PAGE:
In 2020, when his best friend’s niece Marbella—who was a fellow Bison—needed financial support to stay in school, Abdus-Sabur sprang into action and launched a cycling fundraiser. “Once he told me that she might not be able to go back I was triggered and it reminded me of my experience,” he said. “I was like we have to do something.” He and a group of friends traversed from Newark to Washington, D.C. via their bikes. He streamed the journey on social media and raised $7,000 to put towards her tuition. The path was no easy feat as COVID restrictions were in full effect, but determined to support Marbella the collective of bikers persevered.
What started as an act of kindness to support a student in need, has emerged into a movement. Abdus-Sabur has organized the annual HBCU Scholarship Bike Ride and has also spearheaded the creation of an HBCU Textbook Fund in partnership with GoFundMe’s GoFindYou initiative—designed to amplify stories centered on changemakers spreading Black joy. Through the project, he helps scholars at historically Black colleges and universities make ends meet and ensure there’s accessibility to the tools needed to thrive academically. This past year he’s raised upwards of $60,000 for the annual bike ride and nearly $30,000 for the textbook fund with the support of a $20,000 donation from GoFundMe.
“As part of the GoFundMe Heroes program which recognizes the everyday people changing their communities for the better, we are honored to spotlight Hassan for his dedication to expanding access and opportunity for HBCU scholars,” Leigh Lehman, GoFundMe’s Director of Communications, told NewsOne. “In collaboration with the GoFindYou platform, Hassan is continuing this effort by distributing $500 textbook reimbursements to HBCU students. We hope that through this program we will inspire more Black and brown individuals to get past the stigma of asking for help and support them in achieving their dreams.”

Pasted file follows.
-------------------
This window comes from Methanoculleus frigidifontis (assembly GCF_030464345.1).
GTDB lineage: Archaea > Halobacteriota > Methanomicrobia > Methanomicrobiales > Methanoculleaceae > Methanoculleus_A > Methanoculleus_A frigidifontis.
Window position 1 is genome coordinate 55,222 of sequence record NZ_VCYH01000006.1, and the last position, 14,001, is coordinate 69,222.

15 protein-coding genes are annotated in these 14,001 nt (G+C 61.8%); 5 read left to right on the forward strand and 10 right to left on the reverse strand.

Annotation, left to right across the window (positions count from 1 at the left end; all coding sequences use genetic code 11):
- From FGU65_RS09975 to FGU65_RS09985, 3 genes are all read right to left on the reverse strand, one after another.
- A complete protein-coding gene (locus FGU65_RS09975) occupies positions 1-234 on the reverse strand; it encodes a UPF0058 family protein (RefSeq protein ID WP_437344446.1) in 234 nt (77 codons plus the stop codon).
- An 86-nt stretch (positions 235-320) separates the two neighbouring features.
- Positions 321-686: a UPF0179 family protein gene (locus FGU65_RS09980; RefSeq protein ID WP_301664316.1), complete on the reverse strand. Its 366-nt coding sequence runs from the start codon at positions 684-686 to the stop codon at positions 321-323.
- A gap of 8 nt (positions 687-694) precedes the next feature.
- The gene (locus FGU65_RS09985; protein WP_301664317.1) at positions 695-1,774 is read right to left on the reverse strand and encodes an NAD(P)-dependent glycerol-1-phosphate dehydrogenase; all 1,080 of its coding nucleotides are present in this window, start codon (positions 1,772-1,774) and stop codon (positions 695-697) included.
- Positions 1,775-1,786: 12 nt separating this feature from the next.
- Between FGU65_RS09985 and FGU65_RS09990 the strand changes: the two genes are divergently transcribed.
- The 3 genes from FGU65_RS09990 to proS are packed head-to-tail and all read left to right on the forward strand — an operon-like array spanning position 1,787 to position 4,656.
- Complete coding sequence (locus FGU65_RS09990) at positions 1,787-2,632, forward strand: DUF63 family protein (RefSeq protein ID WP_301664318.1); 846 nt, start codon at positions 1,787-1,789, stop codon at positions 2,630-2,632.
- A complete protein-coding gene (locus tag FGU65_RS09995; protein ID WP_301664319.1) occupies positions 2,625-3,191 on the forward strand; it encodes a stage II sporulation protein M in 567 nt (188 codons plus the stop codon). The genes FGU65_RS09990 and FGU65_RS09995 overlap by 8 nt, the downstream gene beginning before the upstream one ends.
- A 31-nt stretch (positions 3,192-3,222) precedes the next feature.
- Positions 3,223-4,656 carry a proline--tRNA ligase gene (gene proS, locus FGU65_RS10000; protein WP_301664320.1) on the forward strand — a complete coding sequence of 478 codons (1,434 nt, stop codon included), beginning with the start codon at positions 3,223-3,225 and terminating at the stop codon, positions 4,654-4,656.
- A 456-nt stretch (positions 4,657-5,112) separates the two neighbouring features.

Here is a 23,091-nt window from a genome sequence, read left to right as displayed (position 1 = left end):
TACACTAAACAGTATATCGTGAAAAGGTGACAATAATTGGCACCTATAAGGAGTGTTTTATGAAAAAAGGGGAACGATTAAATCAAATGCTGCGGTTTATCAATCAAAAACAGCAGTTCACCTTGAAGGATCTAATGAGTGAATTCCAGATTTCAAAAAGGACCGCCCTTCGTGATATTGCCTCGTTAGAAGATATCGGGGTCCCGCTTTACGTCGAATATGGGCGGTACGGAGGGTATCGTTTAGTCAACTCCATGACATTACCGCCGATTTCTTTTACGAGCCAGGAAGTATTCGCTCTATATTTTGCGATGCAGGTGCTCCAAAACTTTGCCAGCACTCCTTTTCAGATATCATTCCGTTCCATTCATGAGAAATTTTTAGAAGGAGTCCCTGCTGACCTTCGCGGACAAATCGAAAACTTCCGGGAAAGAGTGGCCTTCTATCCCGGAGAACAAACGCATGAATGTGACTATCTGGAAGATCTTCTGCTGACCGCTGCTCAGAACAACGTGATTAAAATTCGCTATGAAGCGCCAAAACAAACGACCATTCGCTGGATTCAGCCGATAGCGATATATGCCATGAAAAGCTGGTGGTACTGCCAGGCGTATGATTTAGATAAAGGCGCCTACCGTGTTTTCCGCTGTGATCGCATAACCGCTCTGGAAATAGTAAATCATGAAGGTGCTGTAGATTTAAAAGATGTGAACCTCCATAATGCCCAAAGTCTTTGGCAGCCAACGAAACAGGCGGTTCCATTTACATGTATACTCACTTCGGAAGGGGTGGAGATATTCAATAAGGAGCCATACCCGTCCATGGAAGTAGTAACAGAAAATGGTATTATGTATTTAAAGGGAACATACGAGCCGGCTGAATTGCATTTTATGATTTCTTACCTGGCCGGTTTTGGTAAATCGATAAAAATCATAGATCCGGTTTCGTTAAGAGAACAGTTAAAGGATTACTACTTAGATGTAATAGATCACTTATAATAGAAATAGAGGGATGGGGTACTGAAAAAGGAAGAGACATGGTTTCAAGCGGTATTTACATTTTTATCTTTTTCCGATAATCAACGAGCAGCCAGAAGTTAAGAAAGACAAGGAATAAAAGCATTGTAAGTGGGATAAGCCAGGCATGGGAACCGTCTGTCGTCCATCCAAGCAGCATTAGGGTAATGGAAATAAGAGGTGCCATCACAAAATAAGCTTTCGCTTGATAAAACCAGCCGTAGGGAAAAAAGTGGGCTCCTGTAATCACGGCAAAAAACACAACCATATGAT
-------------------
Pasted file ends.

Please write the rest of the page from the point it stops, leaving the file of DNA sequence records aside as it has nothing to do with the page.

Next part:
Abdus-Sabur’s project has sparked a cycle of inspiration; empowering HBCU students to persevere through hardships, carrying the generational Bison legacy through his nephew who now attends Howard, and motivating the biker to pick up where he left off three decades ago as he’s currently finishing his degree at Rutgers University.
Abdus-Sabur is a firm believer that financial obstacles shouldn’t be a deterrent to education and is dedicated to eliminating socioeconomic barriers standing in the way of college access. As his social impact efforts evolve, he wants to continue supporting scholars and use his projects to amplify the cultural and educational significance of HBCUs within the landscape of higher education.
Noting the endowment disparities between HBCUs and other institutions, he hopes there is a greater investment in historically Black colleges and universities so that the playing field is leveled and more learning opportunities can be cultivated.
“From Senator Raphael Warnock at Morehouse to Stacey Abrams at Spelman, look at the greatness HBCUs have produced. They produce incredible leaders across different industries. HBCUs are important because they fundamentally give you a safe space to operate in for four years and those formative years are probably the most thought-provoking time in your life,” he shared. “When you give someone a safe space to operate in, all types of great things happen.”